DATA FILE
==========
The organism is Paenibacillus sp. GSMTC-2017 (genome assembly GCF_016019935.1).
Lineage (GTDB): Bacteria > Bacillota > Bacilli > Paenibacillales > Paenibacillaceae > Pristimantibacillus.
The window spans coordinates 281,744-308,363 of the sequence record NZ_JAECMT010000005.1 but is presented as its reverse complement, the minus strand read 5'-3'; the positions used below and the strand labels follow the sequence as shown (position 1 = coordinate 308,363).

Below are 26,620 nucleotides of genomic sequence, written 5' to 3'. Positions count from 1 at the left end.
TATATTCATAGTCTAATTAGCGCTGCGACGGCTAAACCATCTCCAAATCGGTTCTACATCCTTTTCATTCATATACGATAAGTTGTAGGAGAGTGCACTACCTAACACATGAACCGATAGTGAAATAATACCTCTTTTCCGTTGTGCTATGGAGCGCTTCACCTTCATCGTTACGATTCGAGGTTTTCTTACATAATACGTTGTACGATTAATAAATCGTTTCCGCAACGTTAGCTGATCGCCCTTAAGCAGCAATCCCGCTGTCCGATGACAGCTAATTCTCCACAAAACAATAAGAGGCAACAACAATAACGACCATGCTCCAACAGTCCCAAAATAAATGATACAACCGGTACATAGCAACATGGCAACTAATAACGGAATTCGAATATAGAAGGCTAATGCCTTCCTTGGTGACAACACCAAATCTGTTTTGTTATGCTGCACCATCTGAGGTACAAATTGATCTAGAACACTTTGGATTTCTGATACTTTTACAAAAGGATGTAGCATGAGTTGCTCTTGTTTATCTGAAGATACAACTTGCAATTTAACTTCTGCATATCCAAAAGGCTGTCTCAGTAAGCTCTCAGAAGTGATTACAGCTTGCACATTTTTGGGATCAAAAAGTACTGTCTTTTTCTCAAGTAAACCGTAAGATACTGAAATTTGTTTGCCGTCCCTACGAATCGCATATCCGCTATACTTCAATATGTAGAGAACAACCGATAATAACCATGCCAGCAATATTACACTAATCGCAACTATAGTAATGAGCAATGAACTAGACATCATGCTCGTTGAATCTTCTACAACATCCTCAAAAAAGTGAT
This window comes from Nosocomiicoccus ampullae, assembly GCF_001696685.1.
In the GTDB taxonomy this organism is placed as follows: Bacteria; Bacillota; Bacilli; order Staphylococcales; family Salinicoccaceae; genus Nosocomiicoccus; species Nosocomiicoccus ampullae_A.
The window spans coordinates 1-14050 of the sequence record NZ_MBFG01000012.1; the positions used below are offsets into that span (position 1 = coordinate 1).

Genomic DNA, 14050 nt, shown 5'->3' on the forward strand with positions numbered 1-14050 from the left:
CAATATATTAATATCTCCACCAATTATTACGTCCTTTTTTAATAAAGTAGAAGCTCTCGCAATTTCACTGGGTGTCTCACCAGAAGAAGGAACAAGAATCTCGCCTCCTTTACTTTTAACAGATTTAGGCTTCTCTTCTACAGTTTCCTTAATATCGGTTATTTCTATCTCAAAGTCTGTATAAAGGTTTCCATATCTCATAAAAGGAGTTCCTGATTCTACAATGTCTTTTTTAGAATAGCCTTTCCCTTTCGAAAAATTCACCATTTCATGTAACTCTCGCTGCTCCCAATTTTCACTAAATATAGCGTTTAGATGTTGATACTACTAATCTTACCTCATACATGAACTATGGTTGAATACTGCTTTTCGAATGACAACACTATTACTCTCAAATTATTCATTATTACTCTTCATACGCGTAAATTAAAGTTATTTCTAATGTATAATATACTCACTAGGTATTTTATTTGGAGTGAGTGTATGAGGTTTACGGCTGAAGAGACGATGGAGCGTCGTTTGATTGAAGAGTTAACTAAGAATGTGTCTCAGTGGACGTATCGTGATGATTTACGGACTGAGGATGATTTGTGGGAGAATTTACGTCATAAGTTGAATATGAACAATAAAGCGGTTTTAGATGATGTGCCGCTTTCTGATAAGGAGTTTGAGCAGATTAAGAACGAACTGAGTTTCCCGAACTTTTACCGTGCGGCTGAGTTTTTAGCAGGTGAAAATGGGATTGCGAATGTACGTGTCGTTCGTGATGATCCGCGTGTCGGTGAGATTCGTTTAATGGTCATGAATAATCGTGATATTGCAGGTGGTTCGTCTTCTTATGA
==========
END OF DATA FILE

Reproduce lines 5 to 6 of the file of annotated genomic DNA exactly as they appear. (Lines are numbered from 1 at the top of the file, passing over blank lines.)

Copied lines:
TATATTCATAGTCTAATTAGCGCTGCGACGGCTAAACCATCTCCAAATCGGTTCTACATCCTTTTCATTCATATACGATAAGTTGTAGGAGAGTGCACTACCTAACACATGAACCGATAGTGAAATAATACCTCTTTTCCGTTGTGCTATGGAGCGCTTCACCTTCATCGTTACGATTCGAGGTTTTCTTACATAATACGTTGTACGATTAATAAATCGTTTCCGCAACGTTAGCTGATCGCCCTTAAGCAGCAATCCCGCTGTCCGATGACAGCTAATTCTCCACAAAACAATAAGAGGCAACAACAATAACGACCATGCTCCAACAGTCCCAAAATAAATGATACAACCGGTACATAGCAACATGGCAACTAATAACGGAATTCGAATATAGAAGGCTAATGCCTTCCTTGGTGACAACACCAAATCTGTTTTGTTATGCTGCACCATCTGAGGTACAAATTGATCTAGAACACTTTGGATTTCTGATACTTTTACAAAAGGATGTAGCATGAGTTGCTCTTGTTTATCTGAAGATACAACTTGCAATTTAACTTCTGCATATCCAAAAGGCTGTCTCAGTAAGCTCTCAGAAGTGATTACAGCTTGCACATTTTTGGGATCAAAAAGTACTGTCTTTTTCTCAAGTAAACCGTAAGATACTGAAATTTGTTTGCCGTCCCTACGAATCGCATATCCGCTATACTTCAATATGTAGAGAACAACCGATAATAACCATGCCAGCAATATTACACTAATCGCAACTATAGTAATGAGCAATGAACTAGACATCATGCTCGTTGAATCTTCTACAACATCCTCAAAAAAGTGAT
This window comes from Nosocomiicoccus ampullae, assembly GCF_001696685.1.